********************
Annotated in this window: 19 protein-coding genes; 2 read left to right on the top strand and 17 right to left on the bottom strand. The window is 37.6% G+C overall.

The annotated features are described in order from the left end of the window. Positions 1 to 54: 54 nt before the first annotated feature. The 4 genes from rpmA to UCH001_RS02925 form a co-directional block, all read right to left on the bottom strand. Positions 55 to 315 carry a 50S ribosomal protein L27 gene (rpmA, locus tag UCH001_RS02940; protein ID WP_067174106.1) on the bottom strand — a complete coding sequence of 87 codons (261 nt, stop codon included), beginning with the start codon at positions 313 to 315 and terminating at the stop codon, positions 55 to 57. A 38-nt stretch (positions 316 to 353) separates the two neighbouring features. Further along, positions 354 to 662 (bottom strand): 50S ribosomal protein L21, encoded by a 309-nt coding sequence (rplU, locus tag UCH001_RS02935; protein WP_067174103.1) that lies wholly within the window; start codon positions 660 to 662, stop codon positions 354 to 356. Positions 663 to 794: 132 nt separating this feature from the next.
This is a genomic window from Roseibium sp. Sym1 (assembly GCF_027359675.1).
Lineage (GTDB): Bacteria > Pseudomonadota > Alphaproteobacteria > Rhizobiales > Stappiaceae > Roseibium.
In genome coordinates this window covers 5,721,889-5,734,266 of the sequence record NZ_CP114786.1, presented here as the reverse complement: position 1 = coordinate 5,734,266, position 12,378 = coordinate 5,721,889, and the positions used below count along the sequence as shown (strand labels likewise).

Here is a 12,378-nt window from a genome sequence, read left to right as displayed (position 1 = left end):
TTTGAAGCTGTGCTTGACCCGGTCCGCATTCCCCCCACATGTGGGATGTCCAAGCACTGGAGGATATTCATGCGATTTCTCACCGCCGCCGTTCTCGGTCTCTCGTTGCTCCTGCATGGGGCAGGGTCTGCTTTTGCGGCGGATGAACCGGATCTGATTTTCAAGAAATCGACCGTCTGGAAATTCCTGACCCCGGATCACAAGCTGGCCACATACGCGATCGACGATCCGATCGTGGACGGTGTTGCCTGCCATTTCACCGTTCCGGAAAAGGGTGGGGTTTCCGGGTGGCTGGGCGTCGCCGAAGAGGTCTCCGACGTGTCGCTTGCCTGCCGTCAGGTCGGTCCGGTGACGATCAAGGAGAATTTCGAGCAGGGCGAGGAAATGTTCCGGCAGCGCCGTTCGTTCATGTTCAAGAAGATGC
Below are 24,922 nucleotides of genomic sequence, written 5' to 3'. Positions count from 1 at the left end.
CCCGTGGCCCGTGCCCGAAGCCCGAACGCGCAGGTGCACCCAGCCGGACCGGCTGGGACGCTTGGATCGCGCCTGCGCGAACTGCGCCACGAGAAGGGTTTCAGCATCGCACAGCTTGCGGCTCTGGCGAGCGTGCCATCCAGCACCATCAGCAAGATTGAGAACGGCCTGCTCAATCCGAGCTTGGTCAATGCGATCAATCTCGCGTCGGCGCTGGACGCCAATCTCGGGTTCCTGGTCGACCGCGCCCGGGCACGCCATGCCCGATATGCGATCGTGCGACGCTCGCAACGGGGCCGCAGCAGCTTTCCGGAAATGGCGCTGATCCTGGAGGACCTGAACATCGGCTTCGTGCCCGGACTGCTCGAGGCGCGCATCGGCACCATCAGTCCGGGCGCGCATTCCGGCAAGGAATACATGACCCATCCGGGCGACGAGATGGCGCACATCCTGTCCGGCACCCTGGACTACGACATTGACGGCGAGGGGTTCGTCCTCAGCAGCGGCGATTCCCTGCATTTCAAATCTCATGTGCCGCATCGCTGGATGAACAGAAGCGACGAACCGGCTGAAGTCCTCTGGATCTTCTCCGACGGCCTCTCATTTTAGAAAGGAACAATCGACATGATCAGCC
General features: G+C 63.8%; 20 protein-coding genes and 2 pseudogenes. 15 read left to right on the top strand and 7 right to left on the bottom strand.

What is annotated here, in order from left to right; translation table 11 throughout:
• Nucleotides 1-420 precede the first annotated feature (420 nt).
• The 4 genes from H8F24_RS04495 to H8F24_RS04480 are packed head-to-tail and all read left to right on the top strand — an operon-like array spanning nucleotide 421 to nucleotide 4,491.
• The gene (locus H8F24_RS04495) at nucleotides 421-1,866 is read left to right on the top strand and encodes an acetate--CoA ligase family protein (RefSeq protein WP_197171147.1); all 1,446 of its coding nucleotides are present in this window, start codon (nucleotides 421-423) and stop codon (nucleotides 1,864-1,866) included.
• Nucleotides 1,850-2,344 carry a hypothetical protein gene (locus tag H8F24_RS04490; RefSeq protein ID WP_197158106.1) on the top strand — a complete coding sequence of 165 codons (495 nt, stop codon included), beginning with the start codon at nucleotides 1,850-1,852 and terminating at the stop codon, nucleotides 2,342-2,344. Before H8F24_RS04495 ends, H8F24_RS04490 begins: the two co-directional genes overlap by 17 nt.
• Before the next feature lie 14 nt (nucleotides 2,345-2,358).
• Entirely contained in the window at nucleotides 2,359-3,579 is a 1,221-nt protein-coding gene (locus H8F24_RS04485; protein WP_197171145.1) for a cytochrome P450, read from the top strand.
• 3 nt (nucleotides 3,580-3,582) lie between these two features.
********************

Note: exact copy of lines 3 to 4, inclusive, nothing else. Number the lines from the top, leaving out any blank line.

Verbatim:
This is a genomic window from Roseibium sp. Sym1 (assembly GCF_027359675.1).
Lineage (GTDB): Bacteria > Pseudomonadota > Alphaproteobacteria > Rhizobiales > Stappiaceae > Roseibium.